Interagency Teams Formed to Implement Five-Year Arctic Research Plan

The Interagency Arctic Research Policy Committee (IARPC) has formed 14 interagency teams to implement the Administration’s five-year Arctic Research Plan: FY2013-2017. The plan, released in February 2013, outlines key areas of study the federal government will undertake to better understand and predict environmental changes in the Arctic. The plan was developed by a team of experts representing the 14 federal agencies that comprise IARPC and is based on input from collaborators including the Alaska Governor's Office, indigenous Arctic communities, local organizations, and universities. It highlights seven research areas that are both important to the development of national policies and well poised to benefit from interagency collaboration. Among the seven priority research areas are regional climate models, human health studies, and adaptation tools for communities.

The IARPC implementation teams, listed below, meet regularly to chart progress on meeting objectives outlined in the plan.

IARPC Implementation Teams, Chairs, and Agencies

Implementation Team Chair(s), Agency
Sea Ice (SIIT) Martin Jeffries, ARC; Tom Wagner, NASA
Distributed Biological Observatory (DBOIT) Sue Moore, NOAA
Chukchi/Beaufort Ecosystems (CBIT) Brendan Kelly, OSTP
Glaciers and Fjords (GFIT) William Wiseman and Hedy Edmonds, NSF
Terrestrial Ecosystems (TEIT) Carl Markon, DOI; John Payne, NSSI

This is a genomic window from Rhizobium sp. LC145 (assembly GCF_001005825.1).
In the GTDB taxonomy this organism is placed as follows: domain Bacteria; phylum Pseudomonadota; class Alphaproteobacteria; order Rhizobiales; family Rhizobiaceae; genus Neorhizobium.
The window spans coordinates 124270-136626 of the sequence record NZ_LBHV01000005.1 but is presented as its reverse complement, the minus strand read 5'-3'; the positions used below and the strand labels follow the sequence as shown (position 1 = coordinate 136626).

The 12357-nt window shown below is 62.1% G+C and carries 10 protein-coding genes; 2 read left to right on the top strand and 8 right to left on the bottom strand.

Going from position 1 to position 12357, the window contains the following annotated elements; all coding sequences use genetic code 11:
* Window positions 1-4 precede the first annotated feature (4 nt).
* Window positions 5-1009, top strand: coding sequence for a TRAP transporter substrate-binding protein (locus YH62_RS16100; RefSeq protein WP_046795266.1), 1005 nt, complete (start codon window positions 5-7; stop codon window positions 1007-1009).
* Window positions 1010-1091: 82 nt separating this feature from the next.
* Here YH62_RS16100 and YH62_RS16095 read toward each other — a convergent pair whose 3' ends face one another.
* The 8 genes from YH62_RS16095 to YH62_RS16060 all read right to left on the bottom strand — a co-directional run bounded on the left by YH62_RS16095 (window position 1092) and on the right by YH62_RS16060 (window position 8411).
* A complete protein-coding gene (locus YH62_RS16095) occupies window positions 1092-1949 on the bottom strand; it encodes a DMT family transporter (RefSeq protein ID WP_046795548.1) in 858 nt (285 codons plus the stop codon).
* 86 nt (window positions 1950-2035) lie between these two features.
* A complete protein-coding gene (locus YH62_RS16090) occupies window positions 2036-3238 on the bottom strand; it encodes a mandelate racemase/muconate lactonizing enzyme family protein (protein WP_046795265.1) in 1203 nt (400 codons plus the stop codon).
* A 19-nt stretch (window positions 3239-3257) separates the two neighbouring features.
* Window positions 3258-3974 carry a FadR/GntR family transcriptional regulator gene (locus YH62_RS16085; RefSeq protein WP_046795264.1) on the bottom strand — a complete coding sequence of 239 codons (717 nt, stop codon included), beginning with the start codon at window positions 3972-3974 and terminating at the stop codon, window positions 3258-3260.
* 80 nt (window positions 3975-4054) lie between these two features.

Wildfires (WIT) Kent Slaughter, DOI
Atmosphere (AIT) Wanda Ferrell and Ashley Williamson, DOE
Arctic Observing Systems (AOSIT) Erica Key, NSF
Arctic Data (ADIT) Marco Tedesco, NSF
Modeling (MIT) Mike Kuperberg, DOE
Human Health (HHIT) Alan Parkinson, CDC
Arctic Communities,
Local Priorities (ACIT-SG1) Anna Kerttula, NSF
Arctic Communities,
Scenarios and Food Security (ACIT-SG2) Bill Fitzhugh, Smithsonian Institution
Arctic Communities,
Language and Culture (ACIT-SG3) Igor Krupnik, Smithsonian Institution

The five-year Arctic Research Plan intentionally builds on the strong intellectual accomplishments and ideas of the research community at the federal, state, local, and tribal levels. It also includes ideas from the academic community, non-governmental organizations, and industry. The challenge is to continue to harness this scientific talent wherever it exists to address national Arctic research needs. Harnessing talent requires broad community participation and, therefore, the implementation teams will hold regular open meetings to coordinate domestic and international research in their focal areas.

Participation by federal agencies in IARPC implementation teams. The number and variety of non-federal partners is growing. Image courtesy of IARPC.

Some early accomplishments of IARPC teams include hosting a workshop to develop a conceptual model of the Chukchi and Beaufort Seas ecosystems, developing a mechanism for real-time data sharing within the Distributed Biological Observatory, developing tools for strategic querying of cross-cutting research investments, and contributing to the "Stewardship Line of Effort" of the National Strategy for the Arctic Region.

On 9 December 2013, IARPC and SEARCH will co-host an Arctic Research Town Hall meeting at the American Geophysical Union Fall Meeting in San Francisco. In early 2014, IARPC will roll out a new website which will serve as a public forum for learning about Arctic research as well as provide a moderated workspace for the implementation teams.

For more information about IARPC, contact Sara Bowden (bowden [at] arcus [dot] org).